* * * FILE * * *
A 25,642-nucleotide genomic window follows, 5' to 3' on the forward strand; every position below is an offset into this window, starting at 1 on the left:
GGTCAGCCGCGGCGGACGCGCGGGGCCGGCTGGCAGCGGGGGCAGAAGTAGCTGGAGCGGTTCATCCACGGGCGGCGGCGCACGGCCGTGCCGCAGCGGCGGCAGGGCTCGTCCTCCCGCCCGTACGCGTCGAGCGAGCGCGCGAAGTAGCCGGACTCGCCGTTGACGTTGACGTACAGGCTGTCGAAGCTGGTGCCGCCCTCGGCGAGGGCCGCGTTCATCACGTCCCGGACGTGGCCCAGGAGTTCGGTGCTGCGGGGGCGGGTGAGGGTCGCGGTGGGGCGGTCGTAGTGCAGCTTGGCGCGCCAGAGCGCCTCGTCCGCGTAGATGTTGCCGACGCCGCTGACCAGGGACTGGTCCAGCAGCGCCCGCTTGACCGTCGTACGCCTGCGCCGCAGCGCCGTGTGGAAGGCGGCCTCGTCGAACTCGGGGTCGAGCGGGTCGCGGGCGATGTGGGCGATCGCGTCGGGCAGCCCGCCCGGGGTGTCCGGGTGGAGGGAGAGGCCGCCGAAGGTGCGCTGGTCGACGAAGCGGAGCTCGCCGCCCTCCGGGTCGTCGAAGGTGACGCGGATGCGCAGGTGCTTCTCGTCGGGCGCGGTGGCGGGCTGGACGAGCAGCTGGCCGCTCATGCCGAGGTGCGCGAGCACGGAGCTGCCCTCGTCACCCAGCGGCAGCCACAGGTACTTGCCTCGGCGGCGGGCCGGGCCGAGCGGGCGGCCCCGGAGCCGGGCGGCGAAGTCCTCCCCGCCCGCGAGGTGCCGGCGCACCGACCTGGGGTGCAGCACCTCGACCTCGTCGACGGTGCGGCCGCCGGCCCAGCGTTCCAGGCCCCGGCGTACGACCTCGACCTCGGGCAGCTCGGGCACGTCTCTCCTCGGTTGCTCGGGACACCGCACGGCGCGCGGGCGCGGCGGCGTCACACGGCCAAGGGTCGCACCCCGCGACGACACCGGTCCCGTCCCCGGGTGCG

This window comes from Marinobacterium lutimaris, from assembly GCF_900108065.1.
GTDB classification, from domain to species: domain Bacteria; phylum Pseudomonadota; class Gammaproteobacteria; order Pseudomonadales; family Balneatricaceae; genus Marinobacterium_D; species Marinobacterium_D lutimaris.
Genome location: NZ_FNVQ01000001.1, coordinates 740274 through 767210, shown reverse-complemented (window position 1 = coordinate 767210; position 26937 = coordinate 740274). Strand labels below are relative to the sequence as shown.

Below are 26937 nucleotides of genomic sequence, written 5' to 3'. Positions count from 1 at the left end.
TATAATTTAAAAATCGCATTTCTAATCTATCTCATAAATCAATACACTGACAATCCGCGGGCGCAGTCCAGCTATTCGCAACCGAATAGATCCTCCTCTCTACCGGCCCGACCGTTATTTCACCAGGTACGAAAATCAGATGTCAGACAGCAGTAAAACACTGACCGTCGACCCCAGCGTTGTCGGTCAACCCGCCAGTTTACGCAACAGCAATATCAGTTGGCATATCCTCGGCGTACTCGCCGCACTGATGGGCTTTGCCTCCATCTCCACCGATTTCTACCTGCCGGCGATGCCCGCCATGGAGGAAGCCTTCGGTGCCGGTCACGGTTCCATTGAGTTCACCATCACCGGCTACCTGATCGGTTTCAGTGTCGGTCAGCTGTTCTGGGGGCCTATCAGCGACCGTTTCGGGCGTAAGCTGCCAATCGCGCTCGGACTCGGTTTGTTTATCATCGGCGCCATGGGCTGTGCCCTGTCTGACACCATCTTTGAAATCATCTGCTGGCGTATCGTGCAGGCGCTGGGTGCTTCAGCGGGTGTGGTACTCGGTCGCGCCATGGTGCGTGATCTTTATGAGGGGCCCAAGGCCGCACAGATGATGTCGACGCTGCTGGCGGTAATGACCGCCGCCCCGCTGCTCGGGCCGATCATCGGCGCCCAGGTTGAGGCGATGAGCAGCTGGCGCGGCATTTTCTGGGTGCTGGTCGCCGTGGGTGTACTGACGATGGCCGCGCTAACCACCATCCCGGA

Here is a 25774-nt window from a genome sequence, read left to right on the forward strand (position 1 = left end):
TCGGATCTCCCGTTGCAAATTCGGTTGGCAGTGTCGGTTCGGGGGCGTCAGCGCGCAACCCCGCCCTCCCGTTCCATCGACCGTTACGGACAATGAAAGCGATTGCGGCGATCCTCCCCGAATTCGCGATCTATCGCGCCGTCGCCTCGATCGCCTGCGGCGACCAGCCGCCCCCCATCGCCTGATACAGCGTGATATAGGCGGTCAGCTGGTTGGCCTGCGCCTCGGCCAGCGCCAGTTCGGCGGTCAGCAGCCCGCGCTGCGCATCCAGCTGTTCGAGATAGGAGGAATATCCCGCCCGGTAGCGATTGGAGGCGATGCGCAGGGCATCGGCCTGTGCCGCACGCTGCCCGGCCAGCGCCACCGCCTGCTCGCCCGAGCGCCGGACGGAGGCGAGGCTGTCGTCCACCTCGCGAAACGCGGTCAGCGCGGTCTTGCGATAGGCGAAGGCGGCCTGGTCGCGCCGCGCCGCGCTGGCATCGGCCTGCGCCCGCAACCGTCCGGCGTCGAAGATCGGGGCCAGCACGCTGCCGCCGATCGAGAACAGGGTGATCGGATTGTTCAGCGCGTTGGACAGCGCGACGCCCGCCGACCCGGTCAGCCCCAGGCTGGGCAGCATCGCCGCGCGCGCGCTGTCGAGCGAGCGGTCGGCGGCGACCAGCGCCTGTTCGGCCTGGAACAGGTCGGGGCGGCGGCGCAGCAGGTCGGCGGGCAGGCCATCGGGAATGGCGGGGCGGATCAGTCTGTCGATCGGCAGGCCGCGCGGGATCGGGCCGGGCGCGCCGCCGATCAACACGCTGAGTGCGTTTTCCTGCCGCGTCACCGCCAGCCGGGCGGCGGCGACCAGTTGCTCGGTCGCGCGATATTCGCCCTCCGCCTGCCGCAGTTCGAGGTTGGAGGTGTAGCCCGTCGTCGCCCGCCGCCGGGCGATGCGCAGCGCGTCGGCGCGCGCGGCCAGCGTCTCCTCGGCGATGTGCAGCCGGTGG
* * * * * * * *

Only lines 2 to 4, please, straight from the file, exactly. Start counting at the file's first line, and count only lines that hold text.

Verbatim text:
GGTCAGCCGCGGCGGACGCGCGGGGCCGGCTGGCAGCGGGGGCAGAAGTAGCTGGAGCGGTTCATCCACGGGCGGCGGCGCACGGCCGTGCCGCAGCGGCGGCAGGGCTCGTCCTCCCGCCCGTACGCGTCGAGCGAGCGCGCGAAGTAGCCGGACTCGCCGTTGACGTTGACGTACAGGCTGTCGAAGCTGGTGCCGCCCTCGGCGAGGGCCGCGTTCATCACGTCCCGGACGTGGCCCAGGAGTTCGGTGCTGCGGGGGCGGGTGAGGGTCGCGGTGGGGCGGTCGTAGTGCAGCTTGGCGCGCCAGAGCGCCTCGTCCGCGTAGATGTTGCCGACGCCGCTGACCAGGGACTGGTCCAGCAGCGCCCGCTTGACCGTCGTACGCCTGCGCCGCAGCGCCGTGTGGAAGGCGGCCTCGTCGAACTCGGGGTCGAGCGGGTCGCGGGCGATGTGGGCGATCGCGTCGGGCAGCCCGCCCGGGGTGTCCGGGTGGAGGGAGAGGCCGCCGAAGGTGCGCTGGTCGACGAAGCGGAGCTCGCCGCCCTCCGGGTCGTCGAAGGTGACGCGGATGCGCAGGTGCTTCTCGTCGGGCGCGGTGGCGGGCTGGACGAGCAGCTGGCCGCTCATGCCGAGGTGCGCGAGCACGGAGCTGCCCTCGTCACCCAGCGGCAGCCACAGGTACTTGCCTCGGCGGCGGGCCGGGCCGAGCGGGCGGCCCCGGAGCCGGGCGGCGAAGTCCTCCCCGCCCGCGAGGTGCCGGCGCACCGACCTGGGGTGCAGCACCTCGACCTCGTCGACGGTGCGGCCGCCGGCCCAGCGTTCCAGGCCCCGGCGTACGACCTCGACCTCGGGCAGCTCGGGCACGTCTCTCCTCGGTTGCTCGGGACACCGCACGGCGCGCGGGCGCGGCGGCGTCACACGGCCAAGGGTCGCACCCCGCGACGACACCGGTCCCGTCCCCGGGTGCG

This window comes from Marinobacterium lutimaris, from assembly GCF_900108065.1.
GTDB classification, from domain to species: domain Bacteria; phylum Pseudomonadota; class Gammaproteobacteria; order Pseudomonadales; family Balneatricaceae; genus Marinobacterium_D; species Marinobacterium_D lutimaris.